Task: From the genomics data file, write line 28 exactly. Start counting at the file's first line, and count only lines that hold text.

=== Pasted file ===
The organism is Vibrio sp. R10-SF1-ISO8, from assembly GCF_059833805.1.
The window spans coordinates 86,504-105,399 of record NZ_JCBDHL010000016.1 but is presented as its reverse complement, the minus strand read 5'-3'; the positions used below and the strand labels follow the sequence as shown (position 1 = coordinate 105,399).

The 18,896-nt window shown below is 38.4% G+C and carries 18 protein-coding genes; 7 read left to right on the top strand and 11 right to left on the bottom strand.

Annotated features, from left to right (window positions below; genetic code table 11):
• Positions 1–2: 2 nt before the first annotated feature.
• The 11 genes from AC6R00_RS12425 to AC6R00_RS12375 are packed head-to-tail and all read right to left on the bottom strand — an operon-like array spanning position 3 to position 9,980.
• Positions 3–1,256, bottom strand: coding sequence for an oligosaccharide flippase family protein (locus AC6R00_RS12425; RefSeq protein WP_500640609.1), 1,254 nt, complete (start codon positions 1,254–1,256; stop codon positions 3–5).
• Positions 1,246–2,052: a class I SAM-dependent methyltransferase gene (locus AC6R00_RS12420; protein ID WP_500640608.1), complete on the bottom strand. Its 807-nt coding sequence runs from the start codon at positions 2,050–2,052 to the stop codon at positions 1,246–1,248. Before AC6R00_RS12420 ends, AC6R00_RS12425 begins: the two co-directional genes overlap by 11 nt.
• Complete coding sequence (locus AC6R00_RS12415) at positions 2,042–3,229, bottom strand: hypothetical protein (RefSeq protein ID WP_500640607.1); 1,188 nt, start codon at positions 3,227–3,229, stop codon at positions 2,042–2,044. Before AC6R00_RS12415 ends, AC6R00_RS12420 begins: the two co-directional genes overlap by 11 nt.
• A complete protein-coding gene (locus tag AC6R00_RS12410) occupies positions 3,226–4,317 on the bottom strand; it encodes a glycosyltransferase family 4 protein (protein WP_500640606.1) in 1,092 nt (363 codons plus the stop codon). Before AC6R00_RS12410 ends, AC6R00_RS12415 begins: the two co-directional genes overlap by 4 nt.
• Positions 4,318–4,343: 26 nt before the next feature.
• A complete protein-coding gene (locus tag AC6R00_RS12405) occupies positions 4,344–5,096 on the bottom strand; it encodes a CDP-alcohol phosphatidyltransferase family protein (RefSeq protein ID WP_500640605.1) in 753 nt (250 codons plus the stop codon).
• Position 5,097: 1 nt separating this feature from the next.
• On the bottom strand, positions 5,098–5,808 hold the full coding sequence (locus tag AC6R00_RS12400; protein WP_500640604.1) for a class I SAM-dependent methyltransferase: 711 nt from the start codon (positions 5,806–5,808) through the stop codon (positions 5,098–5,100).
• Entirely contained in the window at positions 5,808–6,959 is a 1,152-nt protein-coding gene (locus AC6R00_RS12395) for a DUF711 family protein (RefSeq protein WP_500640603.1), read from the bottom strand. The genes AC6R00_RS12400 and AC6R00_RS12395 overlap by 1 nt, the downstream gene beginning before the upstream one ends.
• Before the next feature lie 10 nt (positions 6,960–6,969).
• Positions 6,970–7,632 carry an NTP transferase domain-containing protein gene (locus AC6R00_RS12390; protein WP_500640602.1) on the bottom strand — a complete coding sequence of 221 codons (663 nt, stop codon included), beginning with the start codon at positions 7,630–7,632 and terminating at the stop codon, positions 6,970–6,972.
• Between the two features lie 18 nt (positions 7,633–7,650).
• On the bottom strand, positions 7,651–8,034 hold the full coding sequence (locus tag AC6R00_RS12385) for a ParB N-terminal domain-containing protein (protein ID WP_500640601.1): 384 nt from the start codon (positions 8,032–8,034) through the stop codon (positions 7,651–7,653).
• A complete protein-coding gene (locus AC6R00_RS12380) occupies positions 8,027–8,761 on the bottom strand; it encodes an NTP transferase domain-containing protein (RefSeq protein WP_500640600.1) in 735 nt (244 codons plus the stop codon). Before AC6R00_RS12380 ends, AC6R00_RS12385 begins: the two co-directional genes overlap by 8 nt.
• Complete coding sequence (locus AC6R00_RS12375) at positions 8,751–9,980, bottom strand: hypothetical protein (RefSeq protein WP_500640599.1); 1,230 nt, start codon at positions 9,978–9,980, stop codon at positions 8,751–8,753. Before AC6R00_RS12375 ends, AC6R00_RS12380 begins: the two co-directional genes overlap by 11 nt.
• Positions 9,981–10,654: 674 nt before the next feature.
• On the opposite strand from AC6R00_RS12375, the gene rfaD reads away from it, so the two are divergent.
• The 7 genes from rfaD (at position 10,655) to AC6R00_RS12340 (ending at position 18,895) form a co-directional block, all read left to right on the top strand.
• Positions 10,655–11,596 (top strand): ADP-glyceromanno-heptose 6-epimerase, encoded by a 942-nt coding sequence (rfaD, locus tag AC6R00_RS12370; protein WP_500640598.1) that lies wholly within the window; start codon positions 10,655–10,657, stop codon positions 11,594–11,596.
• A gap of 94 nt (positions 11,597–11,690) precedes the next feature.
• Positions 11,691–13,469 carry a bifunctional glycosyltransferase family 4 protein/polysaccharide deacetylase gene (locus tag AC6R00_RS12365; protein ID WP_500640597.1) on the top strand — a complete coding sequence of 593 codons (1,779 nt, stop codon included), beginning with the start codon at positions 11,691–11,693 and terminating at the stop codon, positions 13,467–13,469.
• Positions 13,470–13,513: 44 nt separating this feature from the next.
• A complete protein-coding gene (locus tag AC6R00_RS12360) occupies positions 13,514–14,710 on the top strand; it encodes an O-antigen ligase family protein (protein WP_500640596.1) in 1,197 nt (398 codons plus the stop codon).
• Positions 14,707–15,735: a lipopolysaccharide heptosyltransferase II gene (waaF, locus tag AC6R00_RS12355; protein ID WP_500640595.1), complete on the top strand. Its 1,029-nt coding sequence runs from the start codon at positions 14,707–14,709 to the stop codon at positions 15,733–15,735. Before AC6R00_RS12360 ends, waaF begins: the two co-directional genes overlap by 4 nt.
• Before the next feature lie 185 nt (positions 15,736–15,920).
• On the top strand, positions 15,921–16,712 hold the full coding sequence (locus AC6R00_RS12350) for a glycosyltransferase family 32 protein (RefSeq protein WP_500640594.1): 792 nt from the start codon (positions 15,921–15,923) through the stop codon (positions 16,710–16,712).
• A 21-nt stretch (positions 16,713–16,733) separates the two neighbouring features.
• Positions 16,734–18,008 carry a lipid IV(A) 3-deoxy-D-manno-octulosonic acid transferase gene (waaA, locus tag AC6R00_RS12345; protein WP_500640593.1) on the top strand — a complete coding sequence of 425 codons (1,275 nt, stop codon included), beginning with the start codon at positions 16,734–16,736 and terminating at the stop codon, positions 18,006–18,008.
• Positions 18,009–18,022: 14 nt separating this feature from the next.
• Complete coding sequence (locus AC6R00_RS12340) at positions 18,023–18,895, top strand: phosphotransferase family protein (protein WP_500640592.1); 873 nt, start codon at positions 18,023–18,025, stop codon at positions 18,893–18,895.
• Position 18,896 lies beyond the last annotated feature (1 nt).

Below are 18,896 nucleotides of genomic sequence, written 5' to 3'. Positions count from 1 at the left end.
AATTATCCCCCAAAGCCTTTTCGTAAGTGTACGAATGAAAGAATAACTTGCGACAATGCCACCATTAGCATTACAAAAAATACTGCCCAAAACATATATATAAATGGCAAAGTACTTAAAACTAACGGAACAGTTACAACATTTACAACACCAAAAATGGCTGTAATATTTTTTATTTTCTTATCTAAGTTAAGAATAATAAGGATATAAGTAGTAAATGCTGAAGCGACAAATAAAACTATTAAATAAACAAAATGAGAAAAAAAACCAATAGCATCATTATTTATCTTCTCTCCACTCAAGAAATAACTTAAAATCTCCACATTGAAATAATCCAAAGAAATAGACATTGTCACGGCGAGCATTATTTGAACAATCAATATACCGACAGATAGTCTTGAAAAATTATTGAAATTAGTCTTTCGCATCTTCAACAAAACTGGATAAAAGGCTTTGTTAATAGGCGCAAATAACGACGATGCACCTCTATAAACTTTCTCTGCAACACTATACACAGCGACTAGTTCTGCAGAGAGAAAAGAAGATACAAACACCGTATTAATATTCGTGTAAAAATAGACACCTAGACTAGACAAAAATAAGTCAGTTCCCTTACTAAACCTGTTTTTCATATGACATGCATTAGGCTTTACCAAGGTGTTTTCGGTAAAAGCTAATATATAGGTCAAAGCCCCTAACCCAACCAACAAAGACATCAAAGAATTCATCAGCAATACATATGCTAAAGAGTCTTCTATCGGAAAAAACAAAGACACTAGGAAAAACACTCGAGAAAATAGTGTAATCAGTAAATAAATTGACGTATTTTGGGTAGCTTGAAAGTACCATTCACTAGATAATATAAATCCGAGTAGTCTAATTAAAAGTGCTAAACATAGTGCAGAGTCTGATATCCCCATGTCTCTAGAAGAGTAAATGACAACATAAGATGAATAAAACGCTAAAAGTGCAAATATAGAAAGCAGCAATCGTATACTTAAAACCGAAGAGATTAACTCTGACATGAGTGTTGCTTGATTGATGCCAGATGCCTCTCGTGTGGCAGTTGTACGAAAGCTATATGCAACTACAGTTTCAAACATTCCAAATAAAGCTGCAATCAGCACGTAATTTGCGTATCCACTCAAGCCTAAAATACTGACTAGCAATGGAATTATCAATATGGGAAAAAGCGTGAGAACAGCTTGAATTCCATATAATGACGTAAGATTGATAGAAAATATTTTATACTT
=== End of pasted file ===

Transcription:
• Positions 13,470–13,513: 44 nt separating this feature from the next.